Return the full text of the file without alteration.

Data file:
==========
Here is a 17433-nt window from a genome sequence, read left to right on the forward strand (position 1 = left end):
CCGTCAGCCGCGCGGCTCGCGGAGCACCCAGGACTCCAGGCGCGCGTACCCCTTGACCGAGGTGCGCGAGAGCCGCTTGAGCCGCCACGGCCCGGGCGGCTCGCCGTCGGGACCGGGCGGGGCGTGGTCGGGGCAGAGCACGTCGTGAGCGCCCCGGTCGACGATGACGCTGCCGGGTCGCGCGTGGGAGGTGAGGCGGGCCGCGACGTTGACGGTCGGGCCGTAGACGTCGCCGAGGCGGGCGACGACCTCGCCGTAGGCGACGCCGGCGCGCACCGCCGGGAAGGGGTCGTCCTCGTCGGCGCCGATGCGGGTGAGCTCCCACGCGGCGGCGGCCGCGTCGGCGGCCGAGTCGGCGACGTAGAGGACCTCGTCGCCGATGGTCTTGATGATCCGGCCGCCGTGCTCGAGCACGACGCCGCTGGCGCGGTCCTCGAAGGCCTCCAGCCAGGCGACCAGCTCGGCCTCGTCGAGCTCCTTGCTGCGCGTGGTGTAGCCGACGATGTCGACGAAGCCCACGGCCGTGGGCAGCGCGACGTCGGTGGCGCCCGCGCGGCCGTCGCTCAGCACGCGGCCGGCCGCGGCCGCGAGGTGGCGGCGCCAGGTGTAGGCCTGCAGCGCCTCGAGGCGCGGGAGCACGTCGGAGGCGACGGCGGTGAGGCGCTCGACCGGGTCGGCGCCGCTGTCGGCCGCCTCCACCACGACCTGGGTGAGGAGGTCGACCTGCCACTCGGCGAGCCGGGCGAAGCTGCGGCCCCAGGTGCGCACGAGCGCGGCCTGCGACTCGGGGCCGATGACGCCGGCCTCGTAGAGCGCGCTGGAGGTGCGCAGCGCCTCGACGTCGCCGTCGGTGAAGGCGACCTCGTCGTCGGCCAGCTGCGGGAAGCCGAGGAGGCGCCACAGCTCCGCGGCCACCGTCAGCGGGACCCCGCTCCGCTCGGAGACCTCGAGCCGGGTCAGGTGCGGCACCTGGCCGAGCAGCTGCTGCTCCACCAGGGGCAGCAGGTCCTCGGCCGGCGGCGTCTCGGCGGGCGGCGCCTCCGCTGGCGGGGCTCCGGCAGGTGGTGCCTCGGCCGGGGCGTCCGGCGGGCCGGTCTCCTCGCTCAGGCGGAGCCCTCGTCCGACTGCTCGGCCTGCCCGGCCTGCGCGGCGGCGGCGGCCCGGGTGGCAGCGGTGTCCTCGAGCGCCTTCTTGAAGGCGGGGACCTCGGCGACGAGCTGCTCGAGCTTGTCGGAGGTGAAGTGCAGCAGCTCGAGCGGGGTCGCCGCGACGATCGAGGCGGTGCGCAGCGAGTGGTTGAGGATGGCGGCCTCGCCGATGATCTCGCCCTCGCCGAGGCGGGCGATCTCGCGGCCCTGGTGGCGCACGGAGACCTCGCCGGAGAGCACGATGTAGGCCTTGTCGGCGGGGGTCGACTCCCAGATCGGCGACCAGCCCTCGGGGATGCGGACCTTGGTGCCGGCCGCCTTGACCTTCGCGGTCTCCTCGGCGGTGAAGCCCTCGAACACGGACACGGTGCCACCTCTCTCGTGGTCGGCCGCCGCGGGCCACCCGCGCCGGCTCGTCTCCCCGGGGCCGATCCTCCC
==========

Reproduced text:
Here is a 17433-nt window from a genome sequence, read left to right on the forward strand (position 1 = left end):
CCGTCAGCCGCGCGGCTCGCGGAGCACCCAGGACTCCAGGCGCGCGTACCCCTTGACCGAGGTGCGCGAGAGCCGCTTGAGCCGCCACGGCCCGGGCGGCTCGCCGTCGGGACCGGGCGGGGCGTGGTCGGGGCAGAGCACGTCGTGAGCGCCCCGGTCGACGATGACGCTGCCGGGTCGCGCGTGGGAGGTGAGGCGGGCCGCGACGTTGACGGTCGGGCCGTAGACGTCGCCGAGGCGGGCGACGACCTCGCCGTAGGCGACGCCGGCGCGCACCGCCGGGAAGGGGTCGTCCTCGTCGGCGCCGATGCGGGTGAGCTCCCACGCGGCGGCGGCCGCGTCGGCGGCCGAGTCGGCGACGTAGAGGACCTCGTCGCCGATGGTCTTGATGATCCGGCCGCCGTGCTCGAGCACGACGCCGCTGGCGCGGTCCTCGAAGGCCTCCAGCCAGGCGACCAGCTCGGCCTCGTCGAGCTCCTTGCTGCGCGTGGTGTAGCCGACGATGTCGACGAAGCCCACGGCCGTGGGCAGCGCGACGTCGGTGGCGCCCGCGCGGCCGTCGCTCAGCACGCGGCCGGCCGCGGCCGCGAGGTGGCGGCGCCAGGTGTAGGCCTGCAGCGCCTCGAGGCGCGGGAGCACGTCGGAGGCGACGGCGGTGAGGCGCTCGACCGGGTCGGCGCCGCTGTCGGCCGCCTCCACCACGACCTGGGTGAGGAGGTCGACCTGCCACTCGGCGAGCCGGGCGAAGCTGCGGCCCCAGGTGCGCACGAGCGCGGCCTGCGACTCGGGGCCGATGACGCCGGCCTCGTAGAGCGCGCTGGAGGTGCGCAGCGCCTCGACGTCGCCGTCGGTGAAGGCGACCTCGTCGTCGGCCAGCTGCGGGAAGCCGAGGAGGCGCCACAGCTCCGCGGCCACCGTCAGCGGGACCCCGCTCCGCTCGGAGACCTCGAGCCGGGTCAGGTGCGGCACCTGGCCGAGCAGCTGCTGCTCCACCAGGGGCAGCAGGTCCTCGGCCGGCGGCGTCTCGGCGGGCGGCGCCTCCGCTGGCGGGGCTCCGGCAGGTGGTGCCTCGGCCGGGGCGTCCGGCGGGCCGGTCTCCTCGCTCAGGCGGAGCCCTCGTCCGACTGCTCGGCCTGCCCGGCCTGCGCGGCGGCGGCGGCCCGGGTGGCAGCGGTGTCCTCGAGCGCCTTCTTGAAGGCGGGGACCTCGGCGACGAGCTGCTCGAGCTTGTCGGAGGTGAAGTGCAGCAGCTCGAGCGGGGTCGCCGCGACGATCGAGGCGGTGCGCAGCGAGTGGTTGAGGATGGCGGCCTCGCCGATGATCTCGCCCTCGCCGAGGCGGGCGATCTCGCGGCCCTGGTGGCGCACGGAGACCTCGCCGGAGAGCACGATGTAGGCCTTGTCGGCGGGGGTCGACTCCCAGATCGGCGACCAGCCCTCGGGGATGCGGACCTTGGTGCCGGCCGCCTTGACCTTCGCGGTCTCCTCGGCGGTGAAGCCCTCGAACACGGACACGGTGCCACCTCTCTCGTGGTCGGCCGCCGCGGGCCACCCGCGCCGGCTCGTCTCCCCGGGGCCGATCCTCCC